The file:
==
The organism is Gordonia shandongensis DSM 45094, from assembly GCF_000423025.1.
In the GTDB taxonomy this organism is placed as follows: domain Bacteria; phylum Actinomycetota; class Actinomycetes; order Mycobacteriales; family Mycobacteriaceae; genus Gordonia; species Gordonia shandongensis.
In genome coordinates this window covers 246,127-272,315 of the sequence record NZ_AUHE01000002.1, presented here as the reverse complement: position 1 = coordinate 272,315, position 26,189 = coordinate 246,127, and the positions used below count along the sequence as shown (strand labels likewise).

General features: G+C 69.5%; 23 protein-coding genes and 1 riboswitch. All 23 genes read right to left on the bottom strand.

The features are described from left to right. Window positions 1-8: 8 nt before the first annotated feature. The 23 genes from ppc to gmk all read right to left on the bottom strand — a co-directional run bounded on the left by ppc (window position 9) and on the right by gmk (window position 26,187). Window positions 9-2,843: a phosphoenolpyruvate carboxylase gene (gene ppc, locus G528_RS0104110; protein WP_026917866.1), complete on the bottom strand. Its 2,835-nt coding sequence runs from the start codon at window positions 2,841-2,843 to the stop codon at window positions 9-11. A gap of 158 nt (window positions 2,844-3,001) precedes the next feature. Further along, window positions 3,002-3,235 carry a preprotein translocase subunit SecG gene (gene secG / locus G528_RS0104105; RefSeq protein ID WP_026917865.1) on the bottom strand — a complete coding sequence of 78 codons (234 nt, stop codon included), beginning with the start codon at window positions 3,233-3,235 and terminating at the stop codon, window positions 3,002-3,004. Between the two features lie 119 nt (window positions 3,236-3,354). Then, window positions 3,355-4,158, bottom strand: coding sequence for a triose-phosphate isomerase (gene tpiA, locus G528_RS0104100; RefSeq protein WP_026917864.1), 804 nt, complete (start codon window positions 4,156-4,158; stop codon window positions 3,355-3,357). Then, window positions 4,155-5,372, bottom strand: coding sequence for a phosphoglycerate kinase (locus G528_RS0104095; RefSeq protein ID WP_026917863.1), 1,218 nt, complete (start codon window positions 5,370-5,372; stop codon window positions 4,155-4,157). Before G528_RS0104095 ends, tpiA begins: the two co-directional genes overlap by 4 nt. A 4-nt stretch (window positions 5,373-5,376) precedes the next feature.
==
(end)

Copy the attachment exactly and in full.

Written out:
The organism is Gordonia shandongensis DSM 45094, from assembly GCF_000423025.1.
In the GTDB taxonomy this organism is placed as follows: domain Bacteria; phylum Actinomycetota; class Actinomycetes; order Mycobacteriales; family Mycobacteriaceae; genus Gordonia; species Gordonia shandongensis.
In genome coordinates this window covers 246,127-272,315 of the sequence record NZ_AUHE01000002.1, presented here as the reverse complement: position 1 = coordinate 272,315, position 26,189 = coordinate 246,127, and the positions used below count along the sequence as shown (strand labels likewise).

General features: G+C 69.5%; 23 protein-coding genes and 1 riboswitch. All 23 genes read right to left on the bottom strand.

The features are described from left to right. Window positions 1-8: 8 nt before the first annotated feature. The 23 genes from ppc to gmk all read right to left on the bottom strand — a co-directional run bounded on the left by ppc (window position 9) and on the right by gmk (window position 26,187). Window positions 9-2,843: a phosphoenolpyruvate carboxylase gene (gene ppc, locus G528_RS0104110; protein WP_026917866.1), complete on the bottom strand. Its 2,835-nt coding sequence runs from the start codon at window positions 2,841-2,843 to the stop codon at window positions 9-11. A gap of 158 nt (window positions 2,844-3,001) precedes the next feature. Further along, window positions 3,002-3,235 carry a preprotein translocase subunit SecG gene (gene secG / locus G528_RS0104105; RefSeq protein ID WP_026917865.1) on the bottom strand — a complete coding sequence of 78 codons (234 nt, stop codon included), beginning with the start codon at window positions 3,233-3,235 and terminating at the stop codon, window positions 3,002-3,004. Between the two features lie 119 nt (window positions 3,236-3,354). Then, window positions 3,355-4,158, bottom strand: coding sequence for a triose-phosphate isomerase (gene tpiA, locus G528_RS0104100; RefSeq protein WP_026917864.1), 804 nt, complete (start codon window positions 4,156-4,158; stop codon window positions 3,355-3,357). Then, window positions 4,155-5,372, bottom strand: coding sequence for a phosphoglycerate kinase (locus G528_RS0104095; RefSeq protein ID WP_026917863.1), 1,218 nt, complete (start codon window positions 5,370-5,372; stop codon window positions 4,155-4,157). Before G528_RS0104095 ends, tpiA begins: the two co-directional genes overlap by 4 nt. A 4-nt stretch (window positions 5,373-5,376) precedes the next feature.